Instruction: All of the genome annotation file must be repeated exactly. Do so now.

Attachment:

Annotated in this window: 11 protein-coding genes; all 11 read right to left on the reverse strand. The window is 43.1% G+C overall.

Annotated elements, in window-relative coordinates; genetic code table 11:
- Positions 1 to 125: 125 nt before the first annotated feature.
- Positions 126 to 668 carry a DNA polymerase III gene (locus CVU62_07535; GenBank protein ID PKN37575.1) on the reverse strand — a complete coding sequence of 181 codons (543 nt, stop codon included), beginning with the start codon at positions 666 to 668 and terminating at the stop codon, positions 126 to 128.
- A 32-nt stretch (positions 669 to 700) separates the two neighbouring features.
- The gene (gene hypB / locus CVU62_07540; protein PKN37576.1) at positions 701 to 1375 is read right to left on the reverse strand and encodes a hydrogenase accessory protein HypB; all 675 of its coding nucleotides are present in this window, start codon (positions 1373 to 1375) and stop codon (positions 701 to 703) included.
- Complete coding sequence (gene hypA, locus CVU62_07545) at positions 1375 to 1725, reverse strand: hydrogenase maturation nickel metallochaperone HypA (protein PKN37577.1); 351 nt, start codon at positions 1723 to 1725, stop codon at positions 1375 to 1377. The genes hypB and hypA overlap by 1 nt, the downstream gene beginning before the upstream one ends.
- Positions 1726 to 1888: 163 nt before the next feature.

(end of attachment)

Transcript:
Annotated in this window: 11 protein-coding genes; all 11 read right to left on the reverse strand. The window is 43.1% G+C overall.

Annotated elements, in window-relative coordinates; genetic code table 11:
- Positions 1 to 125: 125 nt before the first annotated feature.
- Positions 126 to 668 carry a DNA polymerase III gene (locus CVU62_07535; GenBank protein ID PKN37575.1) on the reverse strand — a complete coding sequence of 181 codons (543 nt, stop codon included), beginning with the start codon at positions 666 to 668 and terminating at the stop codon, positions 126 to 128.
- A 32-nt stretch (positions 669 to 700) separates the two neighbouring features.
- The gene (gene hypB / locus CVU62_07540; protein PKN37576.1) at positions 701 to 1375 is read right to left on the reverse strand and encodes a hydrogenase accessory protein HypB; all 675 of its coding nucleotides are present in this window, start codon (positions 1373 to 1375) and stop codon (positions 701 to 703) included.
- Complete coding sequence (gene hypA, locus CVU62_07545) at positions 1375 to 1725, reverse strand: hydrogenase maturation nickel metallochaperone HypA (protein PKN37577.1); 351 nt, start codon at positions 1723 to 1725, stop codon at positions 1375 to 1377. The genes hypB and hypA overlap by 1 nt, the downstream gene beginning before the upstream one ends.
- Positions 1726 to 1888: 163 nt before the next feature.